Graham Reid | | 1 min read
Many years ago Rhino Records -- a reissue label out of LA -- put out a booklet-cum-CD package of old soul and funk with an eating theme, specifically food for barbecues.
Tracks on the CDs included Hot Barbecue by Brother Jack McDuff, Grits (James Brown), Chicken Strut (the Meters), Jambalaya on the Bayou (Fats Domino) and so on. You get the picture: tasty music and, in the recipes supplied in the booklet, tasty barbecue.
This is one that I love, it'll serve about six.
As the recipe says, "a barbeque just ain't a barbeque without some funky music and a big, bronzed bird boasting megajolts of flavour. Garlicky, bourbon-soaked, and sounding citrus notes, this dish has all the rhythm and none of the blues".
Couldn't have said it better.
two large chickens
orange juice concentrate
Jack Daniels or a woody bourbon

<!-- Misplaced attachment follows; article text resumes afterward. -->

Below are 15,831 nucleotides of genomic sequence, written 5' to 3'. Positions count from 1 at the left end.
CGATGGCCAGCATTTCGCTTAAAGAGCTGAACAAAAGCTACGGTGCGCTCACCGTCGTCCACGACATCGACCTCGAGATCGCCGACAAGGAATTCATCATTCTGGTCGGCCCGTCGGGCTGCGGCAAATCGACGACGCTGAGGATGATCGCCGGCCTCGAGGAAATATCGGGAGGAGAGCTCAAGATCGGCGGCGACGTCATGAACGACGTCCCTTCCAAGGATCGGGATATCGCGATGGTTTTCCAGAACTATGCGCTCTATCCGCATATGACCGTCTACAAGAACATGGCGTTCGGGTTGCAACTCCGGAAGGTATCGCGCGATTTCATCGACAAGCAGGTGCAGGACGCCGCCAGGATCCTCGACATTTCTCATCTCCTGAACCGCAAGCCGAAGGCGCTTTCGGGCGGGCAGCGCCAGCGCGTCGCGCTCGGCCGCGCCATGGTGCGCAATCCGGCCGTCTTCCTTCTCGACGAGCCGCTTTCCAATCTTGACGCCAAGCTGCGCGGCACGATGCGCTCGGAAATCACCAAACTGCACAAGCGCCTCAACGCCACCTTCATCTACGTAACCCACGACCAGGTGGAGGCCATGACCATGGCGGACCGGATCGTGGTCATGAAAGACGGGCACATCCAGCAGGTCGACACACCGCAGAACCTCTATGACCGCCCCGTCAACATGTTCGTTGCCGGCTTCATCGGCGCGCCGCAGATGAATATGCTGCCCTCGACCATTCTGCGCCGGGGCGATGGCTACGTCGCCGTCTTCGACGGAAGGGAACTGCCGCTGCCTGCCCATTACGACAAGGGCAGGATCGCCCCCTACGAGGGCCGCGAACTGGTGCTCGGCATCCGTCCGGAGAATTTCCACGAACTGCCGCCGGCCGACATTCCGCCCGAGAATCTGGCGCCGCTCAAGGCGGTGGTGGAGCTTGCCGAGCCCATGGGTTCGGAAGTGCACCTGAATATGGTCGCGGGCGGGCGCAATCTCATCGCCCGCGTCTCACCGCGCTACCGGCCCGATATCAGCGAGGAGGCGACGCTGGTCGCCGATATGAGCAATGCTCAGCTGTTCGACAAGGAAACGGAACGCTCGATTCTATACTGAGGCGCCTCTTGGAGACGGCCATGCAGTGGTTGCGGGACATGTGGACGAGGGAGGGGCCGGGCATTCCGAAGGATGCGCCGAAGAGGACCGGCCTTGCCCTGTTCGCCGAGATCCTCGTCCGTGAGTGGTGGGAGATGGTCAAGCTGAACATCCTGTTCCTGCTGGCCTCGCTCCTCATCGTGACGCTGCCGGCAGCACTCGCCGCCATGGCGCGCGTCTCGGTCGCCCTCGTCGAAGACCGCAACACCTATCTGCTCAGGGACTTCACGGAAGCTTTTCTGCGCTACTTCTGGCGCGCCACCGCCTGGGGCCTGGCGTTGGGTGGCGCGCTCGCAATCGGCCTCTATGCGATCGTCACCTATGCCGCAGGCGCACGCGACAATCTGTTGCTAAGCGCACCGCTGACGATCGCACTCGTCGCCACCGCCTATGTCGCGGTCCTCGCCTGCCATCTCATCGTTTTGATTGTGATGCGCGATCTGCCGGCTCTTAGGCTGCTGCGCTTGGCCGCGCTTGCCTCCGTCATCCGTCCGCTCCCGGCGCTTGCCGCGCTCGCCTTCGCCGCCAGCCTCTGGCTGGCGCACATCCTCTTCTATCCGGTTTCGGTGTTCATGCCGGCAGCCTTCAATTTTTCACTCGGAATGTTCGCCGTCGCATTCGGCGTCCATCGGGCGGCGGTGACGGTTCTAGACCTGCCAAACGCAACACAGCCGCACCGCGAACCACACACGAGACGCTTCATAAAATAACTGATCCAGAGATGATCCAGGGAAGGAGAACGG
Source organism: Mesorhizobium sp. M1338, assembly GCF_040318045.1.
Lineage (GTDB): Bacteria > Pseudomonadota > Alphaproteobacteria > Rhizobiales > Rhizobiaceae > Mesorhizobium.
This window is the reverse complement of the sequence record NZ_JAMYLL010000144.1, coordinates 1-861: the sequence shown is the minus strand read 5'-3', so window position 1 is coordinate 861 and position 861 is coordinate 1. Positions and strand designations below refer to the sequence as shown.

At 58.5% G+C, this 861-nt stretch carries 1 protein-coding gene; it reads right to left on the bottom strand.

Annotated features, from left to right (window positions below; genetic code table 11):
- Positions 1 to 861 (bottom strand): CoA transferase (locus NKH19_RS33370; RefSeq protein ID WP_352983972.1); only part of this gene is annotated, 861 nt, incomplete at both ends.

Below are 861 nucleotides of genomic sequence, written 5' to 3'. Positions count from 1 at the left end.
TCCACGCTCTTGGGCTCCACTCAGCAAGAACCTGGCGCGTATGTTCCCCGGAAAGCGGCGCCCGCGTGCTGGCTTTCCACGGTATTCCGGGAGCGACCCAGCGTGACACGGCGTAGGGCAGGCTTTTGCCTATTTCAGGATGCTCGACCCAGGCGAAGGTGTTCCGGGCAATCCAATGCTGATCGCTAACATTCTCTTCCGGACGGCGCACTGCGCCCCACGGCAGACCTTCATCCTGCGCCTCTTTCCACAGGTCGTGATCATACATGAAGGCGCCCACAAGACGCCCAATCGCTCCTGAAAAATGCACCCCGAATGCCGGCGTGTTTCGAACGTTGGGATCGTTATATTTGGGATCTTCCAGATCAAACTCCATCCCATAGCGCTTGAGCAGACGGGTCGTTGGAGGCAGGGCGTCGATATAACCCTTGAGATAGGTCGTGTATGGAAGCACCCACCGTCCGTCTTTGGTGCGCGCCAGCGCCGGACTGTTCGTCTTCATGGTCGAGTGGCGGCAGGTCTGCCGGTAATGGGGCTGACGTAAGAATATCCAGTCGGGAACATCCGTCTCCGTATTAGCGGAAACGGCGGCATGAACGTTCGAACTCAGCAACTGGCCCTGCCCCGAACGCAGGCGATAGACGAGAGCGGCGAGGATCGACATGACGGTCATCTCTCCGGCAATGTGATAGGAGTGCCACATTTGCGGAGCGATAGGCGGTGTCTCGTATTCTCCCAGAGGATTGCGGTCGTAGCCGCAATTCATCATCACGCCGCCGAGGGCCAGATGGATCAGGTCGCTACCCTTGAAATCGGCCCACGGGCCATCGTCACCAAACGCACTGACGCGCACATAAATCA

salt and pepper
The night before your barbecue make the marinade in a large bowl (you may need to split the marinade into two bowls to accommodate the amount of chicken) Mix half a cup of lemon juice, half a cup of brown sugar, a tablespoon of fresh pressed garlic, a quarter a cup of Jack Daniels, and a touch of salt and pepper to taste.
Rinse the chickens and quarter them, add to the marinade making sure each piece is thoroughly coated. Refrigerate overnight.
The following day let the chicken come back to room temperature, stirring from time to time to make sure each piece is well coated in marinade.
Get your barbecue going (this recipe works best on a wood or charcoal barbie, but gas will do if that's all you've got) and in a small bowl whisk together half a cup of orange juice and the rind of a lemon.
Grill the chicken skin-side down until the skin is crispy and the juices run clear when the meat is pierced.
Turn occasionally and baste frequently with the orange and lime mix. When the chicken is done serve on a large platter and pour the remaining orange and lime mix over the top.
Make sure you have cold beer on hand. And a funky Southern soul compilation . . .